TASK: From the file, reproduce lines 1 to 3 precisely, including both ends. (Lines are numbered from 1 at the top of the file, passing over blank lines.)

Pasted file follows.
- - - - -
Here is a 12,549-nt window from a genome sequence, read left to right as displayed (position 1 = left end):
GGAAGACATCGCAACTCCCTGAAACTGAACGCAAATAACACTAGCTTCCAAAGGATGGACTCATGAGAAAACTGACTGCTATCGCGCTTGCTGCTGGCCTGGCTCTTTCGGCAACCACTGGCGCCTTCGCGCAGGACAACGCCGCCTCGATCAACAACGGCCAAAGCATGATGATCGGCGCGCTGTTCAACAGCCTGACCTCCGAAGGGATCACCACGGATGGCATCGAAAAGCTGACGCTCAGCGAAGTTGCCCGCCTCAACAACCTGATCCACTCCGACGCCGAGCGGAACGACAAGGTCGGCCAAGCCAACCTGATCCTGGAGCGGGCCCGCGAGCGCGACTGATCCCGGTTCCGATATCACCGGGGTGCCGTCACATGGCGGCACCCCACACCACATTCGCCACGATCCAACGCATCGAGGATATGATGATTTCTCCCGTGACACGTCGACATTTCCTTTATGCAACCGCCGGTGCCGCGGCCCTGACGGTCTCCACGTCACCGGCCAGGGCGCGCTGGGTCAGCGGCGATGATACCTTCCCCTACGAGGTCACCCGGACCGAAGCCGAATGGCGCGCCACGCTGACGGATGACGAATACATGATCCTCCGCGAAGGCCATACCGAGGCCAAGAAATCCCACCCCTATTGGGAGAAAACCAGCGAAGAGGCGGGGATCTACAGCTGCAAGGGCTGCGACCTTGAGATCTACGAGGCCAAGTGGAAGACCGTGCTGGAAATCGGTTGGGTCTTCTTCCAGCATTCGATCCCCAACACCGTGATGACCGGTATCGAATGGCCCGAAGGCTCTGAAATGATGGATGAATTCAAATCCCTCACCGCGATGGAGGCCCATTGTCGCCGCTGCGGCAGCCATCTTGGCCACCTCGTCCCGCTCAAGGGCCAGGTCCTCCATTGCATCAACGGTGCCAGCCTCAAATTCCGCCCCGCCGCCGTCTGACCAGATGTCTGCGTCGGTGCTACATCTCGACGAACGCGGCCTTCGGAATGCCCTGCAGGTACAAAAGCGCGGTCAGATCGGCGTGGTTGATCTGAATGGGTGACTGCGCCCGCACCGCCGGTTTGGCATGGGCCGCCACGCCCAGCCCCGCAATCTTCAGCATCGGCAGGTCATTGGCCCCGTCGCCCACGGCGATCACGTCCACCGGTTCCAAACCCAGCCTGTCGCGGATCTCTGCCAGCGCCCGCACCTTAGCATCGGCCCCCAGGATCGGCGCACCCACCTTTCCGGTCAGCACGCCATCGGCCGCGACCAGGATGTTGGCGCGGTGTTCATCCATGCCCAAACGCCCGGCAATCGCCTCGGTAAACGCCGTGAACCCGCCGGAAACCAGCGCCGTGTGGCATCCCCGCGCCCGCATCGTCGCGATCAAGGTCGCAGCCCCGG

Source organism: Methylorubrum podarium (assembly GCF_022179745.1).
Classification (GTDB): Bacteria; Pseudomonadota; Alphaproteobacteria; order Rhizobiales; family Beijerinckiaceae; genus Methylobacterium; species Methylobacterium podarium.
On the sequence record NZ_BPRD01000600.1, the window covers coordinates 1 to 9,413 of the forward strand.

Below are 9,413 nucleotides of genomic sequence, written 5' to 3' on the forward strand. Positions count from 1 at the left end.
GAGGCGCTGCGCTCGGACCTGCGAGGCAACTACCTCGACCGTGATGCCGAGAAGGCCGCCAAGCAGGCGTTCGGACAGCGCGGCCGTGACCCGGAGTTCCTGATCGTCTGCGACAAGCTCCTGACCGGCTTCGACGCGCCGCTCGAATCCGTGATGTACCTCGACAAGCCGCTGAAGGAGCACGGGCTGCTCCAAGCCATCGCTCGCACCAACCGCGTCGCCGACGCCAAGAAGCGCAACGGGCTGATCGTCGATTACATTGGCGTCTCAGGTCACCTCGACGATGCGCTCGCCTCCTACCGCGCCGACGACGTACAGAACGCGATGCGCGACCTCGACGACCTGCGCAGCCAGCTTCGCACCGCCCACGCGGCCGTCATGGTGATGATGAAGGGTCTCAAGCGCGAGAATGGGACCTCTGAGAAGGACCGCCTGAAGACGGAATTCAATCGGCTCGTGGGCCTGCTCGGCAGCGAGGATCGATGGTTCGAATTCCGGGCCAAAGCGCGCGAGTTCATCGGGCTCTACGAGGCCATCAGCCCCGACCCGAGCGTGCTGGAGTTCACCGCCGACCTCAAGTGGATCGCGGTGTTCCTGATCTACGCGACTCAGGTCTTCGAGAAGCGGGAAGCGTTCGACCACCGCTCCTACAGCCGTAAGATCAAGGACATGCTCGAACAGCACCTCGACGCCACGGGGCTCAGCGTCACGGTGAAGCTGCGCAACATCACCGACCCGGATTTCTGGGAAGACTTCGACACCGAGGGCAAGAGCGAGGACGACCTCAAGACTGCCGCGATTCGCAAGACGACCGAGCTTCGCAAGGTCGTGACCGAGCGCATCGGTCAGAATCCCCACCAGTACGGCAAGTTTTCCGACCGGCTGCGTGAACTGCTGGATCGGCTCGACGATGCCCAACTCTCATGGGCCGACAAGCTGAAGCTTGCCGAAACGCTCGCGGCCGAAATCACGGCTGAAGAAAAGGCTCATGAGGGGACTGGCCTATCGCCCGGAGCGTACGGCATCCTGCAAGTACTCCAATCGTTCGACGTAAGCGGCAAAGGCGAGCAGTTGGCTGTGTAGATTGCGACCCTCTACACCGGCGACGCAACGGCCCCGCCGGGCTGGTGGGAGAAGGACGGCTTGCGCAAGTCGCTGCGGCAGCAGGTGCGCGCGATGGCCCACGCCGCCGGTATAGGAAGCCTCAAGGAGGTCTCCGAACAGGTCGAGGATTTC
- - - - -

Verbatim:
Here is a 12,549-nt window from a genome sequence, read left to right as displayed (position 1 = left end):
GGAAGACATCGCAACTCCCTGAAACTGAACGCAAATAACACTAGCTTCCAAAGGATGGACTCATGAGAAAACTGACTGCTATCGCGCTTGCTGCTGGCCTGGCTCTTTCGGCAACCACTGGCGCCTTCGCGCAGGACAACGCCGCCTCGATCAACAACGGCCAAAGCATGATGATCGGCGCGCTGTTCAACAGCCTGACCTCCGAAGGGATCACCACGGATGGCATCGAAAAGCTGACGCTCAGCGAAGTTGCCCGCCTCAACAACCTGATCCACTCCGACGCCGAGCGGAACGACAAGGTCGGCCAAGCCAACCTGATCCTGGAGCGGGCCCGCGAGCGCGACTGATCCCGGTTCCGATATCACCGGGGTGCCGTCACATGGCGGCACCCCACACCACATTCGCCACGATCCAACGCATCGAGGATATGATGATTTCTCCCGTGACACGTCGACATTTCCTTTATGCAACCGCCGGTGCCGCGGCCCTGACGGTCTCCACGTCACCGGCCAGGGCGCGCTGGGTCAGCGGCGATGATACCTTCCCCTACGAGGTCACCCGGACCGAAGCCGAATGGCGCGCCACGCTGACGGATGACGAATACATGATCCTCCGCGAAGGCCATACCGAGGCCAAGAAATCCCACCCCTATTGGGAGAAAACCAGCGAAGAGGCGGGGATCTACAGCTGCAAGGGCTGCGACCTTGAGATCTACGAGGCCAAGTGGAAGACCGTGCTGGAAATCGGTTGGGTCTTCTTCCAGCATTCGATCCCCAACACCGTGATGACCGGTATCGAATGGCCCGAAGGCTCTGAAATGATGGATGAATTCAAATCCCTCACCGCGATGGAGGCCCATTGTCGCCGCTGCGGCAGCCATCTTGGCCACCTCGTCCCGCTCAAGGGCCAGGTCCTCCATTGCATCAACGGTGCCAGCCTCAAATTCCGCCCCGCCGCCGTCTGACCAGATGTCTGCGTCGGTGCTACATCTCGACGAACGCGGCCTTCGGAATGCCCTGCAGGTACAAAAGCGCGGTCAGATCGGCGTGGTTGATCTGAATGGGTGACTGCGCCCGCACCGCCGGTTTGGCATGGGCCGCCACGCCCAGCCCCGCAATCTTCAGCATCGGCAGGTCATTGGCCCCGTCGCCCACGGCGATCACGTCCACCGGTTCCAAACCCAGCCTGTCGCGGATCTCTGCCAGCGCCCGCACCTTAGCATCGGCCCCCAGGATCGGCGCACCCACCTTTCCGGTCAGCACGCCATCGGCCGCGACCAGGATGTTGGCGCGGTGTTCATCCATGCCCAAACGCCCGGCAATCGCCTCGGTAAACGCCGTGAACCCGCCGGAAACCAGCGCCGTGTGGCATCCCCGCGCCCGCATCGTCGCGATCAAGGTCGCAGCCCCGG

Source organism: Methylorubrum podarium (assembly GCF_022179745.1).